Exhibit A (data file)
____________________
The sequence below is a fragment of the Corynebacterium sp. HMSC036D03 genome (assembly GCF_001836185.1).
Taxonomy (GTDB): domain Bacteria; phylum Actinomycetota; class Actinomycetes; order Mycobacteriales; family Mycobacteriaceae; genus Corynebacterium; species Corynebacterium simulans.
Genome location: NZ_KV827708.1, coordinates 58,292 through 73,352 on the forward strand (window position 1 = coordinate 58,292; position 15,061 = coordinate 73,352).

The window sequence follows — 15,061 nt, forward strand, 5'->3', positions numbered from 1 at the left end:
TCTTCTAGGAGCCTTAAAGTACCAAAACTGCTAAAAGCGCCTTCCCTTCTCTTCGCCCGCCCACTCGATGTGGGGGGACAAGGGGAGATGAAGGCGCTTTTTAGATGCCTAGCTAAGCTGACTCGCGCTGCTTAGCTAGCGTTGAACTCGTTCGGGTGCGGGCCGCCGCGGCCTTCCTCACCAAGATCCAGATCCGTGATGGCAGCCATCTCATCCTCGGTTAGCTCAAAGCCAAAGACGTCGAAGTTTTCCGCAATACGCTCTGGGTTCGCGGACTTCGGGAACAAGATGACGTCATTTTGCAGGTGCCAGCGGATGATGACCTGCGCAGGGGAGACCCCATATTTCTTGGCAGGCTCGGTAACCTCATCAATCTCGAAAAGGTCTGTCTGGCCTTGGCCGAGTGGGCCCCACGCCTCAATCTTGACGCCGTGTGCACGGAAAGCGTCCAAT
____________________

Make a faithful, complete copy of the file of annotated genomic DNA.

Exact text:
The sequence below is a fragment of the Corynebacterium sp. HMSC036D03 genome (assembly GCF_001836185.1).
Taxonomy (GTDB): domain Bacteria; phylum Actinomycetota; class Actinomycetes; order Mycobacteriales; family Mycobacteriaceae; genus Corynebacterium; species Corynebacterium simulans.
Genome location: NZ_KV827708.1, coordinates 58,292 through 73,352 on the forward strand (window position 1 = coordinate 58,292; position 15,061 = coordinate 73,352).

The window sequence follows — 15,061 nt, forward strand, 5'->3', positions numbered from 1 at the left end:
TCTTCTAGGAGCCTTAAAGTACCAAAACTGCTAAAAGCGCCTTCCCTTCTCTTCGCCCGCCCACTCGATGTGGGGGGACAAGGGGAGATGAAGGCGCTTTTTAGATGCCTAGCTAAGCTGACTCGCGCTGCTTAGCTAGCGTTGAACTCGTTCGGGTGCGGGCCGCCGCGGCCTTCCTCACCAAGATCCAGATCCGTGATGGCAGCCATCTCATCCTCGGTTAGCTCAAAGCCAAAGACGTCGAAGTTTTCCGCAATACGCTCTGGGTTCGCGGACTTCGGGAACAAGATGACGTCATTTTGCAGGTGCCAGCGGATGATGACCTGCGCAGGGGAGACCCCATATTTCTTGGCAGGCTCGGTAACCTCATCAATCTCGAAAAGGTCTGTCTGGCCTTGGCCGAGTGGGCCCCACGCCTCAATCTTGACGCCGTGTGCACGGAAAGCGTCCAAT